Do I return to a college campus, where students struggle to carve out an identity (“An Adolescent’s Christmas with the Infant of Prague“)?
Do I open a private psychotherapy practice?
Do I volunteer in an international setting?
Do I venture forth as a motivational speaker?
Do I continue my blog?
Do I finally write the book I’ve always wanted to, something to uplift and inspire and offer hope?
Or do I simply continue as is, taking care of my family and myself, working my way through the grief of the vast losses that took hold of my life in the past 14 months (“Remembrance II” and “Who Will Remember?”)?
What is enough? What is too much? Where do I belong?
I’m not good at the in-between time.
The time between who I was and who I am yet to be.
The time between chapters…between birth and rebirth…between death and resurrection…
But above all, I am a listener. A co-journeyer.
The seeds have been planted, the roots have taken hold, and I have only to blossom in another setting, with another offering of my self.
I will wait in the quiet. I will listen for the whispers. I will keep watch for the soft glow of the banked embers that is the fire in my soul.
I will open and stretch to the golds and oranges of the welcoming sunrises. I will rest, bathed in the muted purples and pinks of the sunsets.
I will be still and know that I am.
And that will be enough.
Come. Who will journey with me?
“This is a brief life,
but in its brevity it offers us some splendid moments,
some meaningful adventures.”
~ Rudyard Kipling ~
While working in hospice, I was fortunate enough to come across a valuable resource by Michael Stillwater and Gary Malkin entitled “Graceful Passages: A Companion for Living and Dying.” The book and 2-CD set has become a part of me, its 12 different messages a balm for my spirit. I have already shared my favorite, “Walk On,” and would like to share another beautiful selection.
Letting Yourself Be Loved
by Lew Epstein
No one has ever prepared us for this experience.
We think it’s the end – no.
It’s another beginning.
It’s knowing that you’re loved, knowing that you’re loved.
It’s not easy, letting yourself be loved —
because we’ve learned to judge ourselves —
we’re always judging ourselves.
But I learned to listen that I was loved.
I was loved!
And then I would forget that I was loved.
Those were the most painful times for me —
forgetting that I was loved.
So you’ve let yourself be loved while you’ve been here.
And you’ve judged yourself.
And you’ve forgotten that you were loved.
And you became alone…but you will always be here.
You are blessed. You are forgiven. You are an angel.
You have to listen that you’re loved and you have to forgive all the time.
Listen that you’re loved and forgive, all the time.
You are love.
Farewell my son.
Farewell my daughter.
Farewell my father.
Farewell my mother.
Farewell my sister.
Farewell my brother.
Thank you for letting me love you.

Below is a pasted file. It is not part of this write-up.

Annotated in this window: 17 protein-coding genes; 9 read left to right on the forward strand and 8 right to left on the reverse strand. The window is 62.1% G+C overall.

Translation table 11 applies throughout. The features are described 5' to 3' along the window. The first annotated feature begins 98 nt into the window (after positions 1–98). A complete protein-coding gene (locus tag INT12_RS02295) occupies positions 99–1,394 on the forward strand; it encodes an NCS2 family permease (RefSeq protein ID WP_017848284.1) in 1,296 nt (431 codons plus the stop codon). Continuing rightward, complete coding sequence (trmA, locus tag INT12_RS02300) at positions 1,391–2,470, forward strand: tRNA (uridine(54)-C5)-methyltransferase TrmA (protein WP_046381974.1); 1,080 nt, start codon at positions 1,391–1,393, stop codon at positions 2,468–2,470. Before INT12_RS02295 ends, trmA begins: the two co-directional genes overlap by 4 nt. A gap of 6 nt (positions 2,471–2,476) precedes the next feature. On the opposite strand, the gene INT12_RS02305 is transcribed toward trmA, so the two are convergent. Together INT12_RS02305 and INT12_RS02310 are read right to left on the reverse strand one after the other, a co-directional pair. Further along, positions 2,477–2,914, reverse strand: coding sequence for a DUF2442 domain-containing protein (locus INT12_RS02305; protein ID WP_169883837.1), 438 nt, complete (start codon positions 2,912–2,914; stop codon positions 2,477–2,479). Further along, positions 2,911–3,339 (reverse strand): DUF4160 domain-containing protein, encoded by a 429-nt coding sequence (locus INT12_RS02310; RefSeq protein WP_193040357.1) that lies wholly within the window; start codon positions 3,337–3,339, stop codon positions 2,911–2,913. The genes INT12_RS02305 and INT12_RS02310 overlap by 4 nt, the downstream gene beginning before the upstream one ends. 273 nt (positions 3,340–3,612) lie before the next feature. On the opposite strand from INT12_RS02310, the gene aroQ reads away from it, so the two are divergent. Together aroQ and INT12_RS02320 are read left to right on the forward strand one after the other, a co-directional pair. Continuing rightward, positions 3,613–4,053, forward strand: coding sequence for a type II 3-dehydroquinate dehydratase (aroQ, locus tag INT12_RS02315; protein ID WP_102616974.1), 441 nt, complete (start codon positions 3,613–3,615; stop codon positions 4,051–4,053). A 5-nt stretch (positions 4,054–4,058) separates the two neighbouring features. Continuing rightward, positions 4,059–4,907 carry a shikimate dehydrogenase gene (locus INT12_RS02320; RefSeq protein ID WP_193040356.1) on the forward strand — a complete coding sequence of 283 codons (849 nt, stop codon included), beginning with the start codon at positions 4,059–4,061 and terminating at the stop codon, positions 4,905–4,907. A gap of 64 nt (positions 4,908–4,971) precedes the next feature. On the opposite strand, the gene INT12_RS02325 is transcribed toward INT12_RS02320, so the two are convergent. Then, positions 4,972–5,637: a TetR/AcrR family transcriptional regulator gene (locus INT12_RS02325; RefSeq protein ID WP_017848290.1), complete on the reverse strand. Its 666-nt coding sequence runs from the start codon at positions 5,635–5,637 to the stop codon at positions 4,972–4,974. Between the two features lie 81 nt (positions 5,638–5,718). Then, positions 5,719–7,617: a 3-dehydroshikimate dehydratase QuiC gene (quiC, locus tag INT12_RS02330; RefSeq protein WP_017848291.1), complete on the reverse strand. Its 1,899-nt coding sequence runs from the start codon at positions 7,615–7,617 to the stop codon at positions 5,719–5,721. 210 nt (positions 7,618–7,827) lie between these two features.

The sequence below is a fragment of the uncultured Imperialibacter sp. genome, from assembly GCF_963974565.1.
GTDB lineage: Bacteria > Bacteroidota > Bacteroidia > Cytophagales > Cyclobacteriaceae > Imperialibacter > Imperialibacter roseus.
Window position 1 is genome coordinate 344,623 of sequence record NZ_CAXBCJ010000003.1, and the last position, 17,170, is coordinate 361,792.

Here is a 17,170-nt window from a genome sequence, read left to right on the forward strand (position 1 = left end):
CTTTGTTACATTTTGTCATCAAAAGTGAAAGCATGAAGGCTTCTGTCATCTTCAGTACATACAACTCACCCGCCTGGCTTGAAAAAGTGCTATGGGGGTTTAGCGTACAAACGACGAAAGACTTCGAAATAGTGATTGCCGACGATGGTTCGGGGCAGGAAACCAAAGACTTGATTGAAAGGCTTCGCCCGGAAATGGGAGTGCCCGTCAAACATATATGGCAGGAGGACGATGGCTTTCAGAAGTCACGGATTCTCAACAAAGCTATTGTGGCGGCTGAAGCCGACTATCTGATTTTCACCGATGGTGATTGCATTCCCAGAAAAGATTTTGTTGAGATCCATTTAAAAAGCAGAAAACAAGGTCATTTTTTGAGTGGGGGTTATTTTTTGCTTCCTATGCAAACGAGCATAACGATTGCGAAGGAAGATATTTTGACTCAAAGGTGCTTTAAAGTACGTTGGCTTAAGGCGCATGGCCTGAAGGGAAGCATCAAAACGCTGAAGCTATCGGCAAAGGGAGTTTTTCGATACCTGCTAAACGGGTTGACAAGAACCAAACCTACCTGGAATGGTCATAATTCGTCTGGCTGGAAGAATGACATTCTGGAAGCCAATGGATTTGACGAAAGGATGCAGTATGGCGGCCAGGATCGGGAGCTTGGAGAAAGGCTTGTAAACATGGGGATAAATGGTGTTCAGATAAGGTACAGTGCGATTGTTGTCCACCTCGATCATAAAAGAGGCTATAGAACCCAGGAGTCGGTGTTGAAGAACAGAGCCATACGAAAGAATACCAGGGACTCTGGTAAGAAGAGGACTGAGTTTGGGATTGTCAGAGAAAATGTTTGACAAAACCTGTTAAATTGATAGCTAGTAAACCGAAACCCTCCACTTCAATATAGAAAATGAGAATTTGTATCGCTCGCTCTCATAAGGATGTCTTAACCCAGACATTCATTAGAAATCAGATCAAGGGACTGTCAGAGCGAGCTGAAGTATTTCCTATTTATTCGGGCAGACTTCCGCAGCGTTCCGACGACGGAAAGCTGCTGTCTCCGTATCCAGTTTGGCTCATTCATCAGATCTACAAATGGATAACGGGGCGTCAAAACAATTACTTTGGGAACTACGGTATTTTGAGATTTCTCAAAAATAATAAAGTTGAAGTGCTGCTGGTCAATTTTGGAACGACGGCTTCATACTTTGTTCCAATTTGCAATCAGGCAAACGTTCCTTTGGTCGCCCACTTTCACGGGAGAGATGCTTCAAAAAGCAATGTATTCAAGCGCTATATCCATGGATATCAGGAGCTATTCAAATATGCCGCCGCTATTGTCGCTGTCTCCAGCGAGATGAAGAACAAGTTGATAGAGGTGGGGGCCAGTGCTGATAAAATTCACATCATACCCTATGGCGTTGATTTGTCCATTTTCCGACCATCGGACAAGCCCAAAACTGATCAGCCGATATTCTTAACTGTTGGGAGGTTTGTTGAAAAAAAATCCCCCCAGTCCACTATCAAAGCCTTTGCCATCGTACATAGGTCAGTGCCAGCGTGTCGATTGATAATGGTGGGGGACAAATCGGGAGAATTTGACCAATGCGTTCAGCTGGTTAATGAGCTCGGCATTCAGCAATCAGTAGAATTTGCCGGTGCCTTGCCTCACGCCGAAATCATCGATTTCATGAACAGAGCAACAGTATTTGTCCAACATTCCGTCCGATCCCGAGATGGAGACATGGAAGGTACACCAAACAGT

Thank you for letting yourself be loved.
God bless you.
Lew Epstein, whose loving words live on in the hearts of all who hear them,
made his graceful passage on March 28, 2003.
“The world breaks everyone
many are strong in the broken places.”
~ Ernest Hemingway ~
A Farewell to Arms, 1929
This essay is a far cry from what I normally post on Soul Gatherings,
but as a former Director of a College Counseling Center,
I cannot help but be aware that all across the country,
first year college students are streaming onto their campuses.
That adjustment is difficult for students and parents alike.
Some tongue-in-cheek, but no less real,
situations and their recommendations can be found below.
10 Signs That You Are Too Attached to Your College Freshman
You are too attached to your college freshman…
1. When you bring your sleeping bag and camp out in your son’s/daughter’s dorm room for the first 2 weeks of classes because you don’t trust his/her roommate with the multiple piercings, black lipstick/nail polish, and vegan diet …
a. The college experience does stretch a person’s comfort zone, and offers each student the opportunity to explore new cultures, different lifestyle choices, various religions and new belief systems. Respect for diversity, acceptance of those who are different and tolerance for being human can be positive results. Push your boundaries.
2. When you call him or her each morning to get them up in time for their first class…
a. It’s your son/daughter’s responsibility to know their class schedule and show up on time, well-rested, and prepared…not yours.
3. When you empty your retirement fund to purchase a new Cadillac Escalade SUV (loaded!) so that he/she can come home every weekend…
a. Homesickness is a common issue for many freshmen, but coming home each weekend does nothing to help a freshman adjust to campus life. Encourage your son/daughter to remain on campus to attend an athletic event, go to a movie with a group of friends, or volunteer their time in the local community. This makes for a much healthier and easier transition for both students and parents.
4. When you drive 2 hours to accompany your son or daughter to the dining hall, after they called you crying because they don’t like to eat alone…
a. Socialization is an important part of college life, and there are many ways a freshman can find someone to share a meal. For example: go with their roommate, ask the RA (Resident Advisor) if they can accompany them, or ask the student sitting alone in the dining hall if you can join them. Other students are lonely, too.